Veronika Bromová - HaHathor's Handbag / Hathořina kabelka, March 23 - May 22, 2007
A handbag or side bag, as I personally see a purse, is my secret intimate object hiding its contents. It is a reflection of me, my needs and the time I am in. It is the truth of its owner. People are mostly fixated on this small accessory, previously maybe a bag or sack that hid our necessary objects during our travels through nature. That is the way it has been forever. A man found in a glacier had a belt much like those kidney shaped waist belts, We wear today. In earlier times, the handbags were among objects necessary to survive in the wilds, today it is pretty much the same... all these necessary objects, cards, phones. Makeup... basically matter filling a materialistic world and our consumption-focused society where we must sail against the current or else be in misery. In my accessory bag around my waist, which functions like a handbag, I carry my small digital camera, in which I save the images of the world seen by my brain and my eyes and imagination. I make it material... my seen imagination, in a box full of 1s and 0s, and the again and again my printer spraying these codes on paper or canvas or something else that we can take in our hands and look at. Handbag...what I call here My hand closed bag. I carried my "kidney" bag around my waist like a belt, with my digital camera on my travels through Egypt, last year. The strength of visual and spiritual imagery shining from that civilization inspires me enormously, to the present day, and has inspired my current work: HaHathor's Handbag One of the most inspiring Ancient Egyptian temples is, in my experience, the temple at Dender, about 70 Km from Luxor, and it is dedicated to the goddess Hathor. Hathor was a goddess of earthly pleasure and above all, of fertility, often shown in images of cows, or women with long curly hair and ears of cows. This temple is from the Ptolemaic period. The temple has a perfectly preserved roof with the sacred goddess Nuith and the god Usira, while the floor holds a sacred lake and two smaller temples, the whole complex enclosed by high walls. I was amazed at the clean style of its construction, the perfection in every detail, the subtlety of the reliefs and their functionalism. I understood the enormous influence that the art of ancient Egypt continues to have on art through the millennia and to the present day. On the right side of the temple I was taken by one particular relief. A woman carrying a handbag, which was made in the shape of amphora, from which grew something like mushrooms on each side, while from the bottom came a two of small pipes, so that the bag looked much like a small handbag for an evening out... something you would put your lipstick and mirror into, but to me it evoked an extremely dark, secret feeling..., the feeling that it was an object from which we can extract a secret substance from the mushrooms, a psychotropic extract, whose owner can be taken to some other dimension of sensory perception and understanding of something bankless fire and to which would be the goals of the ancient Egyptians, a place where they hoped and believed that they would wind up on their afterlife journeys. Like the Egyptian book of the dead, in which one finds the "chapter about leaving the material world for the bankless fires." Surely the Egyptians perceived our world differently from us. The run of life and death, the changes of the natural world, everything under the complete will of the gods and our earthly life was lived in full consciousness of the afterlife. In the physical world nothing happening without its spiritual cause. In my photographs, a cycle of self portraits from nature, freely associated with ideas from Egyptian mythology and my own life philosophy and feelings for the dark world and powerful universe of nature, in which we are allowed to travel and experience miracles. On this journey I am my own guide, a woman who identifies with the goddess Hathor, and from whom I have borrowed a mushroom handbag. Her gift for which I am thankful. Thank you HaHathor the Great.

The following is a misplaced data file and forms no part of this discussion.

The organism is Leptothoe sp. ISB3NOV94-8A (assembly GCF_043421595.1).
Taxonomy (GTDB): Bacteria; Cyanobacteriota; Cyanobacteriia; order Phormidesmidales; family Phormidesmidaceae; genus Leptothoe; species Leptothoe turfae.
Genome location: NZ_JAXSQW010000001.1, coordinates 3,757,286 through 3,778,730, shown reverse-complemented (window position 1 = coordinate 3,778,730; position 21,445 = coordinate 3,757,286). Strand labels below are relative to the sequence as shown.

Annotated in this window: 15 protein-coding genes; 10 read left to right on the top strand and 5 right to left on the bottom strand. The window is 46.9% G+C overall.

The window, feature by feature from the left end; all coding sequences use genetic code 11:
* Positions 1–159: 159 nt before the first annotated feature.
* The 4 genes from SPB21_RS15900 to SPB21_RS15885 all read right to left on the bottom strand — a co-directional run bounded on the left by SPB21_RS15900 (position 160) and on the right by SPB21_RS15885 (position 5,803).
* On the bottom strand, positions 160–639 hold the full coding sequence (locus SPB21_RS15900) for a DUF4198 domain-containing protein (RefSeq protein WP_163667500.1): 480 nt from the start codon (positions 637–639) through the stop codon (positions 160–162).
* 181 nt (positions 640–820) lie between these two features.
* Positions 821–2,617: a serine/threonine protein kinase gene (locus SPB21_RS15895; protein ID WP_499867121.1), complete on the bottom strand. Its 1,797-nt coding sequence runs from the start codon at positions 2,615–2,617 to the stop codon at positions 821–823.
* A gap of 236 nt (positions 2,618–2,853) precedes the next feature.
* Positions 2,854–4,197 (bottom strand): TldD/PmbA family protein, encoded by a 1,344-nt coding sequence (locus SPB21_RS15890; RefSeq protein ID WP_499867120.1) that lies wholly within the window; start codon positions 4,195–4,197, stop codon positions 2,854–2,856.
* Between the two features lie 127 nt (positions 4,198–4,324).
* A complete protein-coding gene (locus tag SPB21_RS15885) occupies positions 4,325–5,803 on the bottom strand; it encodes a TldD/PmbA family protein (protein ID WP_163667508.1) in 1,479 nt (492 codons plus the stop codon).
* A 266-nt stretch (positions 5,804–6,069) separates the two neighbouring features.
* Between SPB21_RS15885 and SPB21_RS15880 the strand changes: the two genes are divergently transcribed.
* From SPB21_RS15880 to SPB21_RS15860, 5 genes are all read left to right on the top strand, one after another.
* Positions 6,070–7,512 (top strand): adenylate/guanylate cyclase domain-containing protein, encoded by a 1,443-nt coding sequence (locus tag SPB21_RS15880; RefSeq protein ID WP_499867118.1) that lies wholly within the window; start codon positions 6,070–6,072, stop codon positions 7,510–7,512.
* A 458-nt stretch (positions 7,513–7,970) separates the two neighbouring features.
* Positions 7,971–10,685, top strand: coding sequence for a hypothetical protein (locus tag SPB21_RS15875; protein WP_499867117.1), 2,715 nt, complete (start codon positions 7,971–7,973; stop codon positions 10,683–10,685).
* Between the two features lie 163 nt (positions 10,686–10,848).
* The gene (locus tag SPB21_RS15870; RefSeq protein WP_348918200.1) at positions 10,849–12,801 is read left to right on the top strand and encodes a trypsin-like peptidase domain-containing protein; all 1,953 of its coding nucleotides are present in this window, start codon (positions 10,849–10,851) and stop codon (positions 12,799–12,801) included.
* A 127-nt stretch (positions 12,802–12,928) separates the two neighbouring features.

Veronika Bromová, 2006
Special thanks to Martin Mainer for his company on my travels, Pavel Klvan for his help with the photography, Petr Lada for his expertise with ceramics, Jaroslav Kucer for his expertise with metalwork, Vicky Steptoe and Sissi Nielson from the exhibition Content-Handbag in Contemporary Art in Sweden, ERCO Lighting for their lighting expertise, Magdalena Vovsová and Miroslav Pesche for their expertise in graphics embossing.
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Veronika Bromová (1966) is recognized as one of the seminal figures of the Czech contemporary art scene. She studied graphics and illustration at the School of Applied Arts, Prague under Prof. J. Salamoun from 1987 to 1993, but her artwork, since graduating, has focused exclusively on photography and installation. The subject of her photography is, in most cases, her own body and self, distorted, disguised and otherwise manipulated to explore themes of identity, prejudice and isolation. Since 2001, she has headed up the New Media Department at the Academy of Fine Arts in Prague. She was chosen to represent the Czech Republic at the Venice Biennale in 1999 and has exhibited widely both at home and abroad.